Read the statute yourself. He named Ric Grenell acting DNI a few weeks ago with the promise that he’d nominate a permanent candidate before March 11. That was the date Grenell’s term would have ended under the Federal Vacancies Reform Act if Trump hadn’t nominated a full-time replacement. He’s done that now — with someone who may or may not be confirmable. If the Senate confirms Ratcliffe, great for Trump. He has his yes man. If the Senate rejects Ratcliffe, no problem for Trump: He gets another seven months of service in the job from Grenell, who has himself been accused by Democrats of being a yes man appointed by Trump to carry out vendettas and politicize inconvenient intelligence as needed. I think the jury’s out on Grenell given the olive branch he extended a few days ago to Shelby Pierson, the briefer who reportedly erroneously told Schiff’s committee last week that Russia is trying to get Trump reelected. But in hindsight, it was revealing that Grenell would reach out to Pierson given his supposedly short, temporary term in the DNI role. Why would a guy set to exit the position 12 days from now have felt obliged to take any action, formal or otherwise, on Pierson? Why not let the permanent DNI handle it?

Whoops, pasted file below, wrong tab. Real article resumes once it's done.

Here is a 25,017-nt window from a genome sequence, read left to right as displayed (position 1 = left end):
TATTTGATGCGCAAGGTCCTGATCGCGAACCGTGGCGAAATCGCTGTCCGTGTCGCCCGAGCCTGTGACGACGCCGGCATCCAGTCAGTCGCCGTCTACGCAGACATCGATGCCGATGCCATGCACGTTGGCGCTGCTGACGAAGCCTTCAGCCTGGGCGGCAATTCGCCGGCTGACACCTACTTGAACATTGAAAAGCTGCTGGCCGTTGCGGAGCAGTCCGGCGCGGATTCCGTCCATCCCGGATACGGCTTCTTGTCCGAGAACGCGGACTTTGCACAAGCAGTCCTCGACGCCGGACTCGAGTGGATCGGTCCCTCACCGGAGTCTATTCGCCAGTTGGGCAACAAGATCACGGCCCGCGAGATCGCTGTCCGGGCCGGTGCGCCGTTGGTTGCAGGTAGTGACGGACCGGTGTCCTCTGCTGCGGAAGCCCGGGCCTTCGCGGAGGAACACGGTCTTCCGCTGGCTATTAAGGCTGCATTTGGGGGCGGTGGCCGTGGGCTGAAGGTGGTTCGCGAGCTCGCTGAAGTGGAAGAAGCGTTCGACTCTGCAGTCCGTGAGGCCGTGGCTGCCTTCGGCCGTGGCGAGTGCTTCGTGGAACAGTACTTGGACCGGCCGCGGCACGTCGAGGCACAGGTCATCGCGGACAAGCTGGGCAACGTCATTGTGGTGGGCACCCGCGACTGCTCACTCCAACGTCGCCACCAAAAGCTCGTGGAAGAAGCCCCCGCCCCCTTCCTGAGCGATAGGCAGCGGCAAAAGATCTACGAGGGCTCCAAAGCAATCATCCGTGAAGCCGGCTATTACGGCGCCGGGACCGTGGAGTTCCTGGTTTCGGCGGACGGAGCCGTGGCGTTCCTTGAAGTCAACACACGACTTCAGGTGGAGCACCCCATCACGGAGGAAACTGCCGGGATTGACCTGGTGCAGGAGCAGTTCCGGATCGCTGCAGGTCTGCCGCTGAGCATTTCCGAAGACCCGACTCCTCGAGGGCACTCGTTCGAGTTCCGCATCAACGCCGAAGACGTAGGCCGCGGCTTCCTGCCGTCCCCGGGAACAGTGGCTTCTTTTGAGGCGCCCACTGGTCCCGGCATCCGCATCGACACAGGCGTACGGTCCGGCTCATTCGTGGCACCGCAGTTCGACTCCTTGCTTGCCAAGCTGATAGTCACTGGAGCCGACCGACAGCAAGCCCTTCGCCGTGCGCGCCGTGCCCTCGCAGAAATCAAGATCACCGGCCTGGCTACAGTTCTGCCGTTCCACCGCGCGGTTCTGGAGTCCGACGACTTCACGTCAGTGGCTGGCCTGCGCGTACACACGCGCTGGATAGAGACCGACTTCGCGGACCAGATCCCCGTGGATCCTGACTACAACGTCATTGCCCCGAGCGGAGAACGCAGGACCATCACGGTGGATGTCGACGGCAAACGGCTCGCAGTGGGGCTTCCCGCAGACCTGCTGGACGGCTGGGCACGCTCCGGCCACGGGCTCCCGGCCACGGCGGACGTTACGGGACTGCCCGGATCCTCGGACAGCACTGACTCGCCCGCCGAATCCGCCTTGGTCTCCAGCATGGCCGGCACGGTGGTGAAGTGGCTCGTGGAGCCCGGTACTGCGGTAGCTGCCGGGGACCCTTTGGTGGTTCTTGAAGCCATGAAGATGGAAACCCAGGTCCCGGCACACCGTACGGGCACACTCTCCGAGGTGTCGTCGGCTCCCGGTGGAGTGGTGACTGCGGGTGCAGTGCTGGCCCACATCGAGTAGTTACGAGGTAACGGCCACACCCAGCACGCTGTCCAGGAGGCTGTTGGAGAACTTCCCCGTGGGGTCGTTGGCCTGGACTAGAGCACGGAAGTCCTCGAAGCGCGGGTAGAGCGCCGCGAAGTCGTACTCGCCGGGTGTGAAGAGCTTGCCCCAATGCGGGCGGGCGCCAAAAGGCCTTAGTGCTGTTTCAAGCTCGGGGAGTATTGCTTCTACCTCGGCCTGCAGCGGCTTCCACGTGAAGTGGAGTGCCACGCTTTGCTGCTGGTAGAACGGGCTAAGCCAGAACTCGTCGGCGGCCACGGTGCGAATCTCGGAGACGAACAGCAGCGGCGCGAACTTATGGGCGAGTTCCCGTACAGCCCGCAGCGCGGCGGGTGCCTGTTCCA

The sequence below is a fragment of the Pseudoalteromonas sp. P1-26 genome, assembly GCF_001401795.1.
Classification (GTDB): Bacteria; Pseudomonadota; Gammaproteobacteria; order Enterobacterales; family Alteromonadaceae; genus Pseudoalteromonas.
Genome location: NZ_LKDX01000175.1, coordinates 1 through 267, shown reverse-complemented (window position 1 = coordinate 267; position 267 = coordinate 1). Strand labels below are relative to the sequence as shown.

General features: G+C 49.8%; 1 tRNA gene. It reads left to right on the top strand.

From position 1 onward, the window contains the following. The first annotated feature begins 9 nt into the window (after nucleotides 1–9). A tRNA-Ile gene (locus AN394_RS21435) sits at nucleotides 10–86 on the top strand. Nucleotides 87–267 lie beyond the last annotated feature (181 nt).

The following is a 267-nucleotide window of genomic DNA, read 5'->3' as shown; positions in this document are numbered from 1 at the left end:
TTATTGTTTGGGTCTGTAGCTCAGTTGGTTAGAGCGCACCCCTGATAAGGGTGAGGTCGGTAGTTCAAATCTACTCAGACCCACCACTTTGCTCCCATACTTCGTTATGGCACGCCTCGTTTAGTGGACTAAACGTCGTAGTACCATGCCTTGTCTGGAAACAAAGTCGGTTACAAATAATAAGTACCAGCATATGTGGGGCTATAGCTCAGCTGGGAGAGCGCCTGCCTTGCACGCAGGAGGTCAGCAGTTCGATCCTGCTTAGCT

Probable answer: Because Grenell knew Trump was planning to play a shell game with the Senate in which a possibly unconfirmable person would be nominated in order to buy him another seven months in the job.
All of this is cynical, as I say, but a clever exploitation of the rules. One of the very first things Congress should do once Trump is gone and it’s once again safe for congressional Republicans to kinda sorta care about basic civics is to drastically rein in the executive’s power to shuffle around acting directors. It’s a blatant end-around the Senate’s own power to approve cabinet officials; we may be stuck with Grenell as DNI until October even though the Senate will have never exercised its advise-and-consent prerogatives over his nomination to the intel position. (The Senate did confirm him as ambassador to Germany, a starkly different role.) They should revise the laws, let me stress. I don’t think they actually will revise them since our congressional leaders are timorous garbage who are happy to see their powers gradually sapped by a succession of increasingly powerful presidents. These chumps will deserve it when President Bernie decides to follow Trump’s lead and play musical chairs involving “acting” roles with an exciting array of unconfirmed, and unconfirmable, hard-left dipsh*ts.